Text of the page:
The History of Love: A Review

I don't think I've been this disappointed in a book for a long time.  That's saying something...

Nicole Krauss' The History of Love follows the journey of a book written sixty years prior as it makes its way from Poland to South America to New York.  This book is a history--a history of the love one person has for another.  It's been hidden (or lost) for years, but manages to resurface in an unexpected way.  Told from the perspective of two people, the aging Leo and fourteen-year-old Alma, it is a testiment to just how far people will go to discover the truth in times of healing.  This book manages to bring these two characters together in a roundabout way that is both fitting and justifying.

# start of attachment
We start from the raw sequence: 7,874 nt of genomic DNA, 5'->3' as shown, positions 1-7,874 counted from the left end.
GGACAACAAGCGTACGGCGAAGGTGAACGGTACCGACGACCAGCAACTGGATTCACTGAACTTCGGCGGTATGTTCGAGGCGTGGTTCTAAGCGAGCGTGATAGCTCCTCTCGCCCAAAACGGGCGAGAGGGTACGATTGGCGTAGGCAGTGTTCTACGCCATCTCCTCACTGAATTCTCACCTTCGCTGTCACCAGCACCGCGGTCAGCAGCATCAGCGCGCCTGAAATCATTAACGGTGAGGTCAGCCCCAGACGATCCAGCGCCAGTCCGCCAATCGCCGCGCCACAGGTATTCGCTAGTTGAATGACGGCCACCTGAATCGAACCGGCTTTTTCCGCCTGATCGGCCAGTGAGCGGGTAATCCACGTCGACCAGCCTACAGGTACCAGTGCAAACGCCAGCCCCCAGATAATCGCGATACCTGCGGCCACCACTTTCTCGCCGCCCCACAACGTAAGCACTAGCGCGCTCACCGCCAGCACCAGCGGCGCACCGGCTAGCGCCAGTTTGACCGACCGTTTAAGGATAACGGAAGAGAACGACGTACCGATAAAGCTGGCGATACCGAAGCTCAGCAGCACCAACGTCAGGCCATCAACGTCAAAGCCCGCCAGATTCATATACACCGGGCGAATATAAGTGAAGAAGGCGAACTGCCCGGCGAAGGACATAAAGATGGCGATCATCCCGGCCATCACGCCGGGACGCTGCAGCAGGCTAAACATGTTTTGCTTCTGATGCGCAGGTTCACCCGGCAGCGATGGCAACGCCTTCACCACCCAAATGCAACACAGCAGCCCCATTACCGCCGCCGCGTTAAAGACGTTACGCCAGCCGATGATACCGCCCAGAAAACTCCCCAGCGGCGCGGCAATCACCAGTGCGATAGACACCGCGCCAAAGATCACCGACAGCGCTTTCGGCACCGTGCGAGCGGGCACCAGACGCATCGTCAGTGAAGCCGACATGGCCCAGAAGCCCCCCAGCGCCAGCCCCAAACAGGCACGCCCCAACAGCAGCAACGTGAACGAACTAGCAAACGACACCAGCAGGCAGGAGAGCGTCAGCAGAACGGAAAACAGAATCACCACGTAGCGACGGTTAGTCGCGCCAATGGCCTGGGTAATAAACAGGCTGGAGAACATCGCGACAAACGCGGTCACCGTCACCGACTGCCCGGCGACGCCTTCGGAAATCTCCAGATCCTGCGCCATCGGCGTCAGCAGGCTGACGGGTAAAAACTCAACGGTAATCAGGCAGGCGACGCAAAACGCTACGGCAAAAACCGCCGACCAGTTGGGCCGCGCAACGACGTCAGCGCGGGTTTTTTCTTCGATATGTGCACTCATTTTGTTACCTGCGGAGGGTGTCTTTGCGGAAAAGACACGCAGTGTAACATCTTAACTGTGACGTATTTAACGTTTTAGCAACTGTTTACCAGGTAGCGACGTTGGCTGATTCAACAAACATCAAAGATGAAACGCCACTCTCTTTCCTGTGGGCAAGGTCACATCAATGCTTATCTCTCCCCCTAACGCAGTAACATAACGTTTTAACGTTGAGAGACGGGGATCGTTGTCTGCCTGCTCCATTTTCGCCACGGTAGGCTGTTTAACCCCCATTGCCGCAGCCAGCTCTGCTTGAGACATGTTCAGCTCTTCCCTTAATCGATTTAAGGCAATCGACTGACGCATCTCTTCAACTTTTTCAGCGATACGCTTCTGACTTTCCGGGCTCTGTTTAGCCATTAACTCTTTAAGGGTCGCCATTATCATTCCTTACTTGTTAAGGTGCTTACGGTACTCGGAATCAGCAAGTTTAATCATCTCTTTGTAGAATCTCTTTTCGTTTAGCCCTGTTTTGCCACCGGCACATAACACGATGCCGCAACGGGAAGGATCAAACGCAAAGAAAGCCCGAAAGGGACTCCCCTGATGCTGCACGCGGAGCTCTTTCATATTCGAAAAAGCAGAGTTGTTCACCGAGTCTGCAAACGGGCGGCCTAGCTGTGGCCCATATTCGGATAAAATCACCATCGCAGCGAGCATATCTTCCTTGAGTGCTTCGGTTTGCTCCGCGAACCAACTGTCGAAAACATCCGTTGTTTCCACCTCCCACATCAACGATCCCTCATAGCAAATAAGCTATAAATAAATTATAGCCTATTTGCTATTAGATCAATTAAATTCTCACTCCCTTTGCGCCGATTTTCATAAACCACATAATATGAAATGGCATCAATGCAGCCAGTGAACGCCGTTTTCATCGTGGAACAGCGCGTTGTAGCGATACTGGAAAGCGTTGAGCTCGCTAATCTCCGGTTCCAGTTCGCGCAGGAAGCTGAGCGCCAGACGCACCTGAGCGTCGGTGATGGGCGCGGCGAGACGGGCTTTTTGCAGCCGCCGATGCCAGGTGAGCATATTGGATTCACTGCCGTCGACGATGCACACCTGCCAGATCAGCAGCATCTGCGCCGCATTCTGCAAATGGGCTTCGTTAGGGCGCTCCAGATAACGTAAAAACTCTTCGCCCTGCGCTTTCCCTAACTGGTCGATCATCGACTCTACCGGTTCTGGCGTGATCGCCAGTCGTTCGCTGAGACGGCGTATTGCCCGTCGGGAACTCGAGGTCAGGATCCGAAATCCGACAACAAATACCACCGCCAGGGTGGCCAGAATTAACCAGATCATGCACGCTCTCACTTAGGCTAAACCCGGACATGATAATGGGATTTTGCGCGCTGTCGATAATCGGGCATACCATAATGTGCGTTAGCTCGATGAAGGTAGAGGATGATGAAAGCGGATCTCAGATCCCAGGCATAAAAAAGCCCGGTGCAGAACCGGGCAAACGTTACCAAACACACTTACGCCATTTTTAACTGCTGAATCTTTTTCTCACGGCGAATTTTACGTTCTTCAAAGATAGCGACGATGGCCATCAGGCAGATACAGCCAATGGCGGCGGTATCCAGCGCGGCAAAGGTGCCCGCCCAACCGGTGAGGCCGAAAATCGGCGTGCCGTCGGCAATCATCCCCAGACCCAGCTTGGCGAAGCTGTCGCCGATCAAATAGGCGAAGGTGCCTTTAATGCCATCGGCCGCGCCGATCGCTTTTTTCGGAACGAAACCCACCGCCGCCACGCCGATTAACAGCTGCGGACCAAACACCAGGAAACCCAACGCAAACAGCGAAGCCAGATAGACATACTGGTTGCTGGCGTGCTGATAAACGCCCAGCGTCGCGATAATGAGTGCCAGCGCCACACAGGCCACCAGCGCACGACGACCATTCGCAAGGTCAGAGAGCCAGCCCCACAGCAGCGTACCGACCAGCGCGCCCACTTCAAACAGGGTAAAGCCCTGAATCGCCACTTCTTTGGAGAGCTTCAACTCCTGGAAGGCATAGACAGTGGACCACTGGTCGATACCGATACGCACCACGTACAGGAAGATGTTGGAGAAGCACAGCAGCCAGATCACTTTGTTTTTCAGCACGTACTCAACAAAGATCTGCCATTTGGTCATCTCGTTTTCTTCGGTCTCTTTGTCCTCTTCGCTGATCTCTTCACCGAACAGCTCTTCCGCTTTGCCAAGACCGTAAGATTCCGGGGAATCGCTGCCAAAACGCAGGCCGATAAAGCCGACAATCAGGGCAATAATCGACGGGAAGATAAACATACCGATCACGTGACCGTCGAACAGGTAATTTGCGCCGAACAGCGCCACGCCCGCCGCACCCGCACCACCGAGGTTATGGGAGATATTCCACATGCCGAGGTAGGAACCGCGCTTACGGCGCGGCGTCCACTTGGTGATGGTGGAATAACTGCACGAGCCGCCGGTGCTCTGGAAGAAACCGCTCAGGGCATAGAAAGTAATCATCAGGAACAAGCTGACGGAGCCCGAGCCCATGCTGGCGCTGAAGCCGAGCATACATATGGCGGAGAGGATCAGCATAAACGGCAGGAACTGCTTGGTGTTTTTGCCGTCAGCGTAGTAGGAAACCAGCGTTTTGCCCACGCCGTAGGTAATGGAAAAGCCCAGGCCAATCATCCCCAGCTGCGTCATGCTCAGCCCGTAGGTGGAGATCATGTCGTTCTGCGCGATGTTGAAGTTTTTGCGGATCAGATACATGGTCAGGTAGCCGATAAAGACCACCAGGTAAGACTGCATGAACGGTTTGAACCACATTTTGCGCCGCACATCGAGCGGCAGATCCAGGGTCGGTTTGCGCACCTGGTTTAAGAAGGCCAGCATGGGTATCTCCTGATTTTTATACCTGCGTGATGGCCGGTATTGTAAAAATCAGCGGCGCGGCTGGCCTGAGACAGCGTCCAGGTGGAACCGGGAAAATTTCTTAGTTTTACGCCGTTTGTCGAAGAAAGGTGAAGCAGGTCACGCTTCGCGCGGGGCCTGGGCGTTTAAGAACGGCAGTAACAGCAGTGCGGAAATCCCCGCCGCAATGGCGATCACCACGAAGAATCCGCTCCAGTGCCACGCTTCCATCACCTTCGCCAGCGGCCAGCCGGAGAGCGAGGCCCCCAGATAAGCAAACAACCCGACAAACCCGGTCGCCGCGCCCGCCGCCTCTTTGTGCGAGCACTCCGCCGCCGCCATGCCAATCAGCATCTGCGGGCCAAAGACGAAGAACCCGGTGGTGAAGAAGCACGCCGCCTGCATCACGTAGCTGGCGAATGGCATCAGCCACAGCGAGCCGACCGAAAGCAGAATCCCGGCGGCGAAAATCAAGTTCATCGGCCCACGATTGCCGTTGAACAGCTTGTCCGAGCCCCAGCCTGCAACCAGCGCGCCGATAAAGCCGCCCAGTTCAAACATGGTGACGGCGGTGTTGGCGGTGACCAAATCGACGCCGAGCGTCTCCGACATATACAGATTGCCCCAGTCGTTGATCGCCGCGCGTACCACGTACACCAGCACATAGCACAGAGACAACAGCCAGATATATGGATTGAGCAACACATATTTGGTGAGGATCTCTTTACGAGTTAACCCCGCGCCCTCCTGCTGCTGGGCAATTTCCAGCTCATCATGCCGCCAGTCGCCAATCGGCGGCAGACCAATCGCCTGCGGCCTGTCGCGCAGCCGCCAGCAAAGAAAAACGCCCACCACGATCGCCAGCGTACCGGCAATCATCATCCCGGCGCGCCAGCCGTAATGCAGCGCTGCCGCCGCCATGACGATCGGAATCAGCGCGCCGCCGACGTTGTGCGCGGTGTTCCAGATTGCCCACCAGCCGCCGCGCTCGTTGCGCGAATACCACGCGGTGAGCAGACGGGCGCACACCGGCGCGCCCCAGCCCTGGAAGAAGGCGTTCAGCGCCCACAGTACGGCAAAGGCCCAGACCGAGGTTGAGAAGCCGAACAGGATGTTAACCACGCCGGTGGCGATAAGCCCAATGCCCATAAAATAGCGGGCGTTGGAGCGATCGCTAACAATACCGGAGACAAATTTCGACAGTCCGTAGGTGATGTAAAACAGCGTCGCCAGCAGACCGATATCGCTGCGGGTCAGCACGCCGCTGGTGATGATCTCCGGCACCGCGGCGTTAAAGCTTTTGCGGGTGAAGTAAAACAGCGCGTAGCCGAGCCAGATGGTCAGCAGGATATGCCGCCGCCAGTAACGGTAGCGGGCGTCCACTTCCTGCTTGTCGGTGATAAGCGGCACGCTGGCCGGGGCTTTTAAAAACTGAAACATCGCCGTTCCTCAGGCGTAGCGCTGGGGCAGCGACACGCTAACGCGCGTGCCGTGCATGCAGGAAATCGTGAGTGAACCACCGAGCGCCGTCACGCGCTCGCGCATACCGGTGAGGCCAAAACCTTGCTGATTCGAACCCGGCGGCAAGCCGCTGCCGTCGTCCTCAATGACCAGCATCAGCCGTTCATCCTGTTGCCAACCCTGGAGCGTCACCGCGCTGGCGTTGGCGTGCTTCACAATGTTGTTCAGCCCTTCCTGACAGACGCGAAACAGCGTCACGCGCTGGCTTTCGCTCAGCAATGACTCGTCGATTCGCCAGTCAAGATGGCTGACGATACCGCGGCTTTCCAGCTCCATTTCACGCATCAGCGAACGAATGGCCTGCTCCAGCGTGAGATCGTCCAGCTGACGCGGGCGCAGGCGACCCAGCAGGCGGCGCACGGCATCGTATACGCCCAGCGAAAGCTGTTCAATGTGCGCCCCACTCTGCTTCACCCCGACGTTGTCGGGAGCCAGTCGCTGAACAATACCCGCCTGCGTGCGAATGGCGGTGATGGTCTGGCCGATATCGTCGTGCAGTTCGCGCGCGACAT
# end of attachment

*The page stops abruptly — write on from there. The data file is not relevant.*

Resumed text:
Pretencious...overreaching...angering...rough.  Have I said enough?  I had such high hopes for this book.  The plot sounded intriguing.  The synopsis sounded good.  The characters sounded interesting.  Instead, I was left completely underwhelmed by this novel.  I think what made me most angry was the fact that I was continually comparing Krauss' writing to her husband, Jonathan Safran Foer, whom I absolutely love.  Her writing is very similar, but lacks the magic that he is able to impart.  It's like she was trying too hard...way too be extraordinary.  Unfortunately, for me, she fell below ordinary and landed in a giant pile of hair-pulling, eyes-watering, mind-numbing boredom.  Ouch.  I wouldn't recommend this book to anyone.  Sad business.


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